I was thinking more about your surname rather than the one of a potential husband.

If they go well together go for it, it is not bad at all to have a touch of exotic to a name, them are more memorable and help people to remind your name (great for a professional career, not so good if she joins the maffia grin)

HeadFairy Fri 12-Jun-09 12:01:44

I found it hard growing up in the 70s with an unusual name, but I think unusual names are much more common now so I don't think children will feel awkward in the same way. I have benefitted quite a few times from my name, mostly from men who get quite excited by a foreign name - for some reason the think I'll be some tempestuous firey Latina - which of course I am wink

OrangeFish Fri 12-Jun-09 12:09:49

Same here, I hated my name as a child but as soon as I was past primary school, I immediatly realised of the benefits grin, it also helped my career a good deal (I'm the arts type)

Bucharest Fri 12-Jun-09 12:44:42

I do think you need some sort of furrin roots to carry it off classily though...I went to school with a girl called giovanna now I think about it, (her Dad was Italian) and she was also impossibly glam....I like Gianna too (my Mum's sister is called Joanna, but has always been Janna to us all, and dp is always bemused that mad Aunty has Italian name)

I do loathe this Luca thing though.....when it's people just wanting to be "different".

I know a totally 100% in Italy little girl called Whitney which is similarly hmm

OrangeFish Fri 12-Jun-09 12:47:18

"I went to school with a girl called giovanna now I think about it, (her Dad was Italian) and she was also impossibly glam...."

It is the same with my cousin, and her daughter is going exactly in the same direction grin. There should be something about that name...

HeadFairy Fri 12-Jun-09 13:01:41

Eek Bucharest, ds is called Luca

But he's got his Italian parentage in his defence (and mine!)

Pingpong Fri 12-Jun-09 13:13:36

I think both are lovely and totally acceptable with your heritage.
If they want something more British as a nickname then they could chose Anna or Carly for example but the full names are beautiful IMO.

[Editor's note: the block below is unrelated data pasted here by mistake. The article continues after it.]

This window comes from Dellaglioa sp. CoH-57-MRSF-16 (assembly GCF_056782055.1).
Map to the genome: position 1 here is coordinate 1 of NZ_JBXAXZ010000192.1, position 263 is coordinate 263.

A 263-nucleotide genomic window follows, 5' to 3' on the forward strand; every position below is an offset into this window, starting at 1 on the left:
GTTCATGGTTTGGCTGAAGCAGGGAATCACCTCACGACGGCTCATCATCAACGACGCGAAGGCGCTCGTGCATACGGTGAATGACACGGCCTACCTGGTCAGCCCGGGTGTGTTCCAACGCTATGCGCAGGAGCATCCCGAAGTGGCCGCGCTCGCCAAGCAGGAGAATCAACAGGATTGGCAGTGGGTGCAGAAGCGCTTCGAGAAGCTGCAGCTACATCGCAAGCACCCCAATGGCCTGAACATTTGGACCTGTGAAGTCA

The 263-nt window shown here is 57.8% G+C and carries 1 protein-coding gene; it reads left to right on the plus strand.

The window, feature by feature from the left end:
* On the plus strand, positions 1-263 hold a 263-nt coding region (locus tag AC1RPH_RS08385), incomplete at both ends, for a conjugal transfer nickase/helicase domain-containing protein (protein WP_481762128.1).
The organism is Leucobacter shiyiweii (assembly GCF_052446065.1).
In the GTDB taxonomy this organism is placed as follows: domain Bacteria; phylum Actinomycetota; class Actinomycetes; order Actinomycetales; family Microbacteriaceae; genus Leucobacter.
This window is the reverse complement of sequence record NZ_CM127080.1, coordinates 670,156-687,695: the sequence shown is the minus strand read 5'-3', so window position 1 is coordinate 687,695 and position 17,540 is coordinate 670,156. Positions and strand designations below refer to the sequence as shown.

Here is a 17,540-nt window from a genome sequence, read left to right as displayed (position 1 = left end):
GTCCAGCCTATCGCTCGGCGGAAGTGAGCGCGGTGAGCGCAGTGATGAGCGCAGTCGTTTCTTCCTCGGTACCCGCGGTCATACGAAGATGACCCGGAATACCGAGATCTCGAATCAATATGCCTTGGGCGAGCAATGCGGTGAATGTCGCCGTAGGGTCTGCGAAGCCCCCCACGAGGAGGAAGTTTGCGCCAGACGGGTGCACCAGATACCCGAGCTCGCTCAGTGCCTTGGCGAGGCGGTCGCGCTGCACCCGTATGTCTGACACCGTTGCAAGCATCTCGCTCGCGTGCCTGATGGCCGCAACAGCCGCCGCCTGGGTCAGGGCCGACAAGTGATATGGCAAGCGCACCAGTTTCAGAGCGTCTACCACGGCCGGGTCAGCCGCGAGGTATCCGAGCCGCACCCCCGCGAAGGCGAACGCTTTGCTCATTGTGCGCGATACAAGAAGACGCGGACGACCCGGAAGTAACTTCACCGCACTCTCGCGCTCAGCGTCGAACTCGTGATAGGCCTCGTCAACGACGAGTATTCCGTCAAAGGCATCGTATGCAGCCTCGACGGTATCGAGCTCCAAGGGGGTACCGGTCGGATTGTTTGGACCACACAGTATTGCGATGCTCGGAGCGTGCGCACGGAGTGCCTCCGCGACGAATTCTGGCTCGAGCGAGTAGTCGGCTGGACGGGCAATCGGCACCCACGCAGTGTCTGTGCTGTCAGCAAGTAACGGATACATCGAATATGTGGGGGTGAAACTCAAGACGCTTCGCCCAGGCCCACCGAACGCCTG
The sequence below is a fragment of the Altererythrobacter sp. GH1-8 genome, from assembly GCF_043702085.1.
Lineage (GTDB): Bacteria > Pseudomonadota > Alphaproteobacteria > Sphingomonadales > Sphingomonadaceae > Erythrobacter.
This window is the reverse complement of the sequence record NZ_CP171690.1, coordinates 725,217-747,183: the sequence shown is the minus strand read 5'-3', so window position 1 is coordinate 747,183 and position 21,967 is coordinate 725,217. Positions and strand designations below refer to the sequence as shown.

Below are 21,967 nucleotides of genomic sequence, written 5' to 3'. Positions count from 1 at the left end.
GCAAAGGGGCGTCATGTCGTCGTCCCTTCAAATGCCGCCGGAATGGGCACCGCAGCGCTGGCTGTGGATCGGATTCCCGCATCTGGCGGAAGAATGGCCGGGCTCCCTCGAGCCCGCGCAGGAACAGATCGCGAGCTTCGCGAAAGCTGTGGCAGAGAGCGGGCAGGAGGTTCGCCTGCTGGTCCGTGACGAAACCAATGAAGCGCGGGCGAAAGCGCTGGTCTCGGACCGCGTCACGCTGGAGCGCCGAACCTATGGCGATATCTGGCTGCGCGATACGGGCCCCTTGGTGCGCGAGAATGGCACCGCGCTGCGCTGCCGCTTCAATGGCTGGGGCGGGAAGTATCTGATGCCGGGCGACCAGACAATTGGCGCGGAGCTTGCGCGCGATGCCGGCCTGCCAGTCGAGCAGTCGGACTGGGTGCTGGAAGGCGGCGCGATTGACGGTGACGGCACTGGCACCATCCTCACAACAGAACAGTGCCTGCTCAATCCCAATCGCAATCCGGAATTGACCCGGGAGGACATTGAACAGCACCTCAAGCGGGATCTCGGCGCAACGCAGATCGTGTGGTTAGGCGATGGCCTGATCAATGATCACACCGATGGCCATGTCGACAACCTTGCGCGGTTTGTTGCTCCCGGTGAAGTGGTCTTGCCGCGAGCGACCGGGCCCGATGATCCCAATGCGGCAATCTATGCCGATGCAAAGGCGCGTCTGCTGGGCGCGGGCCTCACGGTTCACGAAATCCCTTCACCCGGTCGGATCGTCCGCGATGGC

Bucharest Fri 12-Jun-09 13:34:12

Lol headfairy As you say- you are entitled! Apologies for my example! grin

I'm definitely coming round to preferring Giovanna to Carlotta. (also because there is a Carlotta in dd's nursery class and I can't see her being glam when she's older bless her, and we've established that all Giovannas are!!)

HeadFairy Fri 12-Jun-09 14:20:24

In my defense (again ) Bucharest, the only alternative dh would accept for ds was Enzo, now that really is an old man's name I think

I do love Giovanna too.... better hope I have a girl now

Bucharest Fri 12-Jun-09 15:35:47

Oh, yes Enzo has no teeth and one of those Sicilian beret things....

(now Enzo's mother is going to crop up and batter me)

notevenamousie Fri 12-Jun-09 15:40:28

With the background, I think they are both lovely, and could be abbreviated if so wished.

newgirl Fri 12-Jun-09 15:43:05

lovely names not pretentious

very likely to be shortened but that is ok isnt it? lotta and gio nice too?

sifuentes Fri 12-Jun-09 18:55:25

Hi Head I'm the equivalent of a plastic italian having lived there studied it and with brown hair to boot! So I am jealous of your dcs and their italian sirnames. DP's sirname is totally horrendous and goes with nothing. it's so bad people laugh when i tell them and tell me to always keep mine.

I know a gorgeous lovely girl from genoa called Carlotta. I also really like Viola, with the italian pronunciation.

not at all pretentious names. I love Enzo too!
And Alice is v pretty and not too popular i don't think.

italian and argentinian - i'm nearly passing out with envy at your heritage!